2. Iron Will XS125-Best New Fixed Blade Crossbow Brhead of the bridge from 2021
The XS125 was the best fixed blade hunting point in the crossbow category. It was the sharpest and most precise. Each weighed exactly 125.2 grains, and I shot close groups of a hole with them 40 yards away, and they were exactly in line with my zero field point. Paired with the AX405 crossbow’s micro-diameter bolts, these things penetrated like I’ve never seen. A bolt went through the ribs of the cattle and the entirety of the Block target behind it. I pulled the bolt out because it was hanging off the notch. And each of the broadheads was like new and still sharp, even after the rib test. The relatively small 1-1 / 16 cutting diameter, even with the two purge blades attached, would be my only criticism, but I think the tradeoff is well worth it. They have a lifetime warranty, and Iron Will broadheads are known for their durability, but that’s only useful if you don’t lose them. I don’t collect too many crossbow bolts after passing them through creatures, especially at ground level, so price is a point to consider.
3. Crossbow NAP DK4
The DK4 crossbows on NAP broadheads shot well and consistently weighed in a half grain of 125. They were of acceptable sharpness, but not scary, and they pierced large holes on impact (their cutting diameter at swivel blade is 1-3 / 8 inches). The problem was that the blades of these broadheads almost broke in the ribs of cattle at crossbow speed. Each of the swivel opening bleed blades broke, and on two broadheads they broke before making exit holes in the ribs (the broadhead ferrules and pivoting blades went through, well that some of the swivel blades were also damaged). As a result, this crossbow tip received low marks in the durability and reliability categories.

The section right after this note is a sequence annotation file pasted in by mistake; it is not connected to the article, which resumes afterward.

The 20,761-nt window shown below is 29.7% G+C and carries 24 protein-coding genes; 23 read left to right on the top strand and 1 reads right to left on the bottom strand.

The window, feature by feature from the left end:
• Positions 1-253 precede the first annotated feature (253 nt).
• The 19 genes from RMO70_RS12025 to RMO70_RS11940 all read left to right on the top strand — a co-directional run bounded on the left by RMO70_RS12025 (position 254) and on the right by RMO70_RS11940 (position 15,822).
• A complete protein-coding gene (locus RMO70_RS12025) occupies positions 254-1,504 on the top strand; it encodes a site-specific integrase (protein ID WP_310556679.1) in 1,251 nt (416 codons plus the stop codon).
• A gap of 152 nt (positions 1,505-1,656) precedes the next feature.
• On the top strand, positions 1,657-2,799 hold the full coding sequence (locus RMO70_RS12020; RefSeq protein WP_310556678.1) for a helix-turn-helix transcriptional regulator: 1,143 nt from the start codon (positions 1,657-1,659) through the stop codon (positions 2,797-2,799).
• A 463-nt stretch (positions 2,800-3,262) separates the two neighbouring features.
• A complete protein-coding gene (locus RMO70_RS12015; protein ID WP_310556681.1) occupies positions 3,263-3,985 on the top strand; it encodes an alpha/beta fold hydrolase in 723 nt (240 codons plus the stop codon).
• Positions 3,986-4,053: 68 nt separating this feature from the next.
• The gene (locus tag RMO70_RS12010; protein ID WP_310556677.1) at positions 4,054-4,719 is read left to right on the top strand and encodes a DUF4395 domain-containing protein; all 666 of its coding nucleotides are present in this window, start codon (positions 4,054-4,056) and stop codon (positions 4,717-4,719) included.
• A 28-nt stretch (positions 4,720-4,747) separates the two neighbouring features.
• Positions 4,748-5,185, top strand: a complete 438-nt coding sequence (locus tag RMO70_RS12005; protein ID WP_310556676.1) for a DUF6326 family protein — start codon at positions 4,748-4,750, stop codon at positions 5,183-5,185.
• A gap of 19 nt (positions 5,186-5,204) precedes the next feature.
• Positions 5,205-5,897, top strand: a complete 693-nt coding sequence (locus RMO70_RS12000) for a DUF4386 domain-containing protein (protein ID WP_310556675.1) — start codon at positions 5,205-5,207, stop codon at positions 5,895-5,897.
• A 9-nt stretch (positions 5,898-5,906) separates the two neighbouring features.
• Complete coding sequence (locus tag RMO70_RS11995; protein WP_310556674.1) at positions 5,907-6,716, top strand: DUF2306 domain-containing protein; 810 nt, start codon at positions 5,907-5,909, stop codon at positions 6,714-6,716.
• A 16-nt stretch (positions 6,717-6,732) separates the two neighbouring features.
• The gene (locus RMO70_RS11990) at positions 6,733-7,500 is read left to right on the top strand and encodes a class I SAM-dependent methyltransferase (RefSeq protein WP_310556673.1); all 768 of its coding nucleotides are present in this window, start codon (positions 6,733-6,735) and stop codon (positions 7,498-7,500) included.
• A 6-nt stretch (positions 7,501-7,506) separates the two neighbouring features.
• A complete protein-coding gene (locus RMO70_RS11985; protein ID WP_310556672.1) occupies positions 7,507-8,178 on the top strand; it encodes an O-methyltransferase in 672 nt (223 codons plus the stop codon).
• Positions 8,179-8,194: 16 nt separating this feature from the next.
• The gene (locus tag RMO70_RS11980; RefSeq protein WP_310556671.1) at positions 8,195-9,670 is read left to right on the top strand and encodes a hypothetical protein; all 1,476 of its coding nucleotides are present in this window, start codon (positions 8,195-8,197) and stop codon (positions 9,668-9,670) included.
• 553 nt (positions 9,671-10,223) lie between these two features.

4. Ramcat HydroShock-X
Ramcat broadheads are best known for their “fixed” swivel blade broadheads, like the original HydroShock. These heads, with the concave aerofoil tip and sharp blades on both sides, have a loyal following. The new crossbow version of this head was the sharpest of the three Ramcat entries, and also the most durable. The broadheads went through the ribs and deep into the block, and although a few blades were bent in the process, nothing broke. Broadheads sank 1 to 2 heavy kernels out of the package, and they hit about 2 inches from my zero field point.
5. Ramcat cage ripper
The version made up of this two-bladed mechanic performed pretty well in last year’s test, and the design makes it a good crossbow head as well. These Ramcat broadheads came from the slightly light package – 98 grit on average – and the blades were too dull for my liking. I had to saw the elastic fairly well to break it. Still, they performed well. They hit about an inch from my ground points at 45 yards, and the piston-style blade retention system – although a bit of a pain to set up – seemed to do its job of both retaining the blades in place. flight and open contact. They also went through the rib cages, leaving large 2 inch holes on both sides. For mechanics, these broadheads are durable. There was a bit of blade flex after going through the ribs, but nothing broke, and the heads sank deep into the Block target.
6. Quad Titanium TruGlo Cutter
There’s a lot of cutting surface in this big 4-blade fixed head, and it drilled a predictable big hole in cattle ribs. The titanium ferrule is strong and well designed, but the blades of a few heads were severely mutilated after the rib test. They were quite sharp, but they flowed 2-2.5 light grains out of the package. The biggest problem with these fixed blade broadheads is the same I’ve had with pretty much every other crossbow speed fixed 4 blade model – they just don’t seem to fly well. These hit several inches from the target of my zero field point, and the group size was the largest in the test at over 3 inches.
Read more: The best new broadheads of 2020